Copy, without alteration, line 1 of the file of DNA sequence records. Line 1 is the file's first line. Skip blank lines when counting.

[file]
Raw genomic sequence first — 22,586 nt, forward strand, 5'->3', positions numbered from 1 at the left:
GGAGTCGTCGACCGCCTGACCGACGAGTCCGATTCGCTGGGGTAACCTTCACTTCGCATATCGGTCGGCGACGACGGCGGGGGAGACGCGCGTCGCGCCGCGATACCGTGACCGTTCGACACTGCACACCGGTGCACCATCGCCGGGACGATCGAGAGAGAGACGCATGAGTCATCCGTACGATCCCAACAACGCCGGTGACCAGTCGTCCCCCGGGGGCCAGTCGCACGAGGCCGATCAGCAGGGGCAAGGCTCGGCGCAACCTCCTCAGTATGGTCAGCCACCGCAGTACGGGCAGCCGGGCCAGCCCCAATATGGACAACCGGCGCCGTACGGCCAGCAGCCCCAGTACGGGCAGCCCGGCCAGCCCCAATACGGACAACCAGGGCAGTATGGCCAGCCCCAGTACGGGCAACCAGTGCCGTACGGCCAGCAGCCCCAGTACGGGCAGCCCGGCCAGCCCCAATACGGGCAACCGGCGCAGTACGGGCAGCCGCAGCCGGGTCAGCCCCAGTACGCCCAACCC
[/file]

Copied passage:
Raw genomic sequence first — 22,586 nt, forward strand, 5'->3', positions numbered from 1 at the left: